“Golden Age” comics artist Clarence Matthew Baker is remembered primarily for his “good girl” pieces, a genre featuring scantily-clad pin up-style heroines, but he was involved in pencil and ink work for romance, Western, and science fiction styles as well. His cover for Phantom Lady #17 received a special shoutout in Seduction of the Innocent, an exaggerated chronicle of comics’ moral failures that helped spawn the Comics Code Authority. It Rhymes with Lust, considered one of the precursors to the modern graphic novel, was another one of his projects. Along with his artistic accomplishments, Baker is notable for being the first black comic book illustrator; his entrance into the Will Eisner Hall of Fame; and his uncommonly snappy taste in clothing.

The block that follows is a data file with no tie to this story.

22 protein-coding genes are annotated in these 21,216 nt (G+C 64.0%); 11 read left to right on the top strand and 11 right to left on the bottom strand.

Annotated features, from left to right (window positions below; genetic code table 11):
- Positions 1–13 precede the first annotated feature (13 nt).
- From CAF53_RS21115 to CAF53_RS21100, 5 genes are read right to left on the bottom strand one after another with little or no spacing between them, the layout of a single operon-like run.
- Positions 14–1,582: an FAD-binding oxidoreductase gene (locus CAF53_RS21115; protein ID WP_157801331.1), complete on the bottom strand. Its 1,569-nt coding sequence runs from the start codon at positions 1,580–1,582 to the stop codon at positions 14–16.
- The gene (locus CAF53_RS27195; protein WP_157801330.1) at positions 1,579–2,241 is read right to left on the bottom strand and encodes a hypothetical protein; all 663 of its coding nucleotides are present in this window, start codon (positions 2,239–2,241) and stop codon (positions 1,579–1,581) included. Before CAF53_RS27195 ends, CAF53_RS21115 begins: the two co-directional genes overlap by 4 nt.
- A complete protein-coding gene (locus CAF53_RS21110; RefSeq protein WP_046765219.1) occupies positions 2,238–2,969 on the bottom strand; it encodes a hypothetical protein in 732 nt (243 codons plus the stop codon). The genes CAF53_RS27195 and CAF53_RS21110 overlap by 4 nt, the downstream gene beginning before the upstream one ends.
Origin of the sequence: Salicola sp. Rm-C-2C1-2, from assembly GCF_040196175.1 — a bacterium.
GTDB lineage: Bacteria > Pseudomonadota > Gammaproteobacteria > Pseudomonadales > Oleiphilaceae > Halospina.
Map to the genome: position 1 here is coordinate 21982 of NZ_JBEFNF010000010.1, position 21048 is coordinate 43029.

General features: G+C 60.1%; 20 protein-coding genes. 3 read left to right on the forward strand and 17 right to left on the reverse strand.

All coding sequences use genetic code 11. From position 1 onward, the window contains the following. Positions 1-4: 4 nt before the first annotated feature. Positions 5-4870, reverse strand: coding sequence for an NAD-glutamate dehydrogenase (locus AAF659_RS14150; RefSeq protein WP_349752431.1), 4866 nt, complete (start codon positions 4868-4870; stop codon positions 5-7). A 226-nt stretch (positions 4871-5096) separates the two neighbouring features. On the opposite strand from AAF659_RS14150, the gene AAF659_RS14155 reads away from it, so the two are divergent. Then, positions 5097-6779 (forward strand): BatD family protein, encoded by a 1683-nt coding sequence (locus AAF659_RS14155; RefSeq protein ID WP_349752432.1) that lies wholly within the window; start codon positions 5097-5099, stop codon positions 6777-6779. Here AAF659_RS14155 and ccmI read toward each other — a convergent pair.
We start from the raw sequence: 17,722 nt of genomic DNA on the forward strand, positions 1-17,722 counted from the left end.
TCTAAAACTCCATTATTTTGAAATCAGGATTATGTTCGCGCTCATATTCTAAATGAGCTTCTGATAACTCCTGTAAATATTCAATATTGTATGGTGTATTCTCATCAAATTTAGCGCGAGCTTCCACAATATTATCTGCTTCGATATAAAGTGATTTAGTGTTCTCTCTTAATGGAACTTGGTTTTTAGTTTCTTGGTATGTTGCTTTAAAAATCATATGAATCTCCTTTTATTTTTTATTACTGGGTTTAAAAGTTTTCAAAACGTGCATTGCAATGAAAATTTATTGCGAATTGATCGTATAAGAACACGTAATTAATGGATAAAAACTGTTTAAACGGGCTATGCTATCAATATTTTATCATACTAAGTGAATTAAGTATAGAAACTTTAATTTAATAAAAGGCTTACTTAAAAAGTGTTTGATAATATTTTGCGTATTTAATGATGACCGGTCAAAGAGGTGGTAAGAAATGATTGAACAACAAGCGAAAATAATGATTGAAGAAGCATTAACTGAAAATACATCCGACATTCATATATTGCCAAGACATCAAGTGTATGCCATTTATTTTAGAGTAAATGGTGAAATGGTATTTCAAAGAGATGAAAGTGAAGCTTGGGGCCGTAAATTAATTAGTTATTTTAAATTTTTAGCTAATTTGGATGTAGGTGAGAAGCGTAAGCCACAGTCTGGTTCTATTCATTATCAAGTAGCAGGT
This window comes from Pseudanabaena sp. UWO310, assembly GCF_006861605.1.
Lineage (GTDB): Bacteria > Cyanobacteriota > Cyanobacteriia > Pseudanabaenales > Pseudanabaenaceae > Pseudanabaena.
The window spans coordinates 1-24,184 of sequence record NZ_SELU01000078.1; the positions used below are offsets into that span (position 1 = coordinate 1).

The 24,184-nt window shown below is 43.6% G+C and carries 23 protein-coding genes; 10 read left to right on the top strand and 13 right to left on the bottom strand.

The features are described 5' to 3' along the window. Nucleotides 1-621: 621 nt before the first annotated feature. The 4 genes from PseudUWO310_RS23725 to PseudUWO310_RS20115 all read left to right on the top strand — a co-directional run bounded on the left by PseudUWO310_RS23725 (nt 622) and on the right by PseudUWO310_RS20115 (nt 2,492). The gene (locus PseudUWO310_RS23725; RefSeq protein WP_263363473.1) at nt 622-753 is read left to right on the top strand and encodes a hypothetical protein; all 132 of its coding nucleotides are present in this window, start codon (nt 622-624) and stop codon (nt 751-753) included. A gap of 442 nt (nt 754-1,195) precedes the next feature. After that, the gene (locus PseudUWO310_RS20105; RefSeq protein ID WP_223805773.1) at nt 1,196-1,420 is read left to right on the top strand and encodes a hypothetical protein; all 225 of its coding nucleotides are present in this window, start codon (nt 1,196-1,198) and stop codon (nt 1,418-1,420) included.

Vehement disagreement exists among Baker’s friends and relations regarding his sexual orientation. As chronicled in the biography Matt Baker: The Art of Glamour, accounts range from assertions that he was gay, to outright denials, to a joke about him being a womanizer. Baker himself never spoke on the issue, leaving it permanently unresolved barring new evidence.